Faye, the primary important factor here is Depth of Field, as you have quite a distance between the nearest and furthest people. This requires that you use a small aperture (i.e. a big f stop number), so use Aperture Priority Mode and set e.g. f/11. A lens in the standard range (40 to 60mm) should give a natural field of view on a full-frame camera such as your Canon 5D, while not making the furthest people look too small. A prime 50mm lens wouild be best , as the sharpness at the edge of the frame is usually better than it is with a zoom lens. As Ed has written, start with the ISO at 800, but check that the indicated shutter speed is at least 1/60 of a second. If it is slower than that, increase the ISO - on the 5D you should be able to go up to 3200 if necessary, and still get acceptable shots.

Cheers.
Philip
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#9
Shorter focal length lenses give more DOF so as mentioned go for 50mm or even less if required. As mentioned check DOF calculator and focus about 1/3 of the way into the group. You could try using a tripod if you have a slow shutter speed.

Mike
You can view a few of my images including some actions shots at

http://www.art-seekers.com

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#10
(Mar 27, 2014, 02:15)EdMak Wrote: Try this. Set camera to 800 ISO. Select Landscape Programme, manually focus to about a third of the depth into the group. Tripod/monopod if possible. Use widest angle lens available. Post a result. Go from there. Luck. Ed.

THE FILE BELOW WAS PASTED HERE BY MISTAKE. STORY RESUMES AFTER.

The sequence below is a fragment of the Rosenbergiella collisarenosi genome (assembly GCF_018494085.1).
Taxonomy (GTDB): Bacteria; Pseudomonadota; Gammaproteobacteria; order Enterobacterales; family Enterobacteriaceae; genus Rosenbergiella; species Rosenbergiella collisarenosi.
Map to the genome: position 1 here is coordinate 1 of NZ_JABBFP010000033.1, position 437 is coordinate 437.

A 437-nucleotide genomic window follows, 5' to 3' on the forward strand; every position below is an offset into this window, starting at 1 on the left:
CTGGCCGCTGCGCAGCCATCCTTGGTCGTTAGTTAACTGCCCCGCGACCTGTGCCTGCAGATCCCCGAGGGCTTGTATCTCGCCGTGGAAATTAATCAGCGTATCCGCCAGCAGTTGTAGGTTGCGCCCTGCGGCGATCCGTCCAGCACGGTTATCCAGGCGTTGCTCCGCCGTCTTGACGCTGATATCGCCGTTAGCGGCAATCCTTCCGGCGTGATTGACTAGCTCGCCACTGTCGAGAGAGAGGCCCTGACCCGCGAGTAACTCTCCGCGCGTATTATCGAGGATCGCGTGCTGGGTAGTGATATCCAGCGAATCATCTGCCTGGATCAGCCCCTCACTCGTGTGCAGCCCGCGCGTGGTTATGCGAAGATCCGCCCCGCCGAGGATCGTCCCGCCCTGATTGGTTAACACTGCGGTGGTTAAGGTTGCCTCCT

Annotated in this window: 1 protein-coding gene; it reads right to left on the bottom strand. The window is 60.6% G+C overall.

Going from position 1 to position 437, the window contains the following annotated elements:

Thanks for your help, Ed. The group meets on Tues., so I'll try that. The widest lens I have is 17-40mm f/4 L USM.
Faye
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#11
(Mar 27, 2014, 03:10)MrB Wrote: Faye, the primary important factor here is Depth of Field, as you have quite a distance between the nearest and furthest people. This requires that you use a small aperture (i.e. a big f stop number), so use Aperture Priority Mode and set e.g. f/11. A lens in the standard range (40 to 60mm) should give a natural field of view on a full-frame camera such as your Canon 5D, while not making the furthest people look too small. A prime 50mm lens wouild be best , as the sharpness at the edge of the frame is usually better than it is with a zoom lens. As Ed has written, start with the ISO at 800, but check that the indicated shutter speed is at least 1/60 of a second. If it is slower than that, increase the ISO - on the 5D you should be able to go up to 3200 if necessary, and still get acceptable shots.

Cheers.
Philip

Thanks Phillip. I'll try this out on Tues, when the group next meets.
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#12
(Mar 26, 2014, 20:19)Faye Wrote:
(Mar 26, 2014, 03:12)EdMak Wrote: Post a pic, to give an idea of the setup. Ed.

These images are of part of the group and are the best examples of what's happening.

Reading the Exif data gives: 1/25th, ƒ4, ISO400

To get something usable, you need an ƒ stop of at least 11, more like 16, then increase the ISO to where you can get that with a shutter speed you can live with.

I'm going to assume you were using a tripod, since the vast majority of people can't handhold a shot slower than 1/60th.
Valley of the Sun, Arizona
D2Xs, D200's, D100's, LightRoom, CS-CC
2HowardsPhoto.biz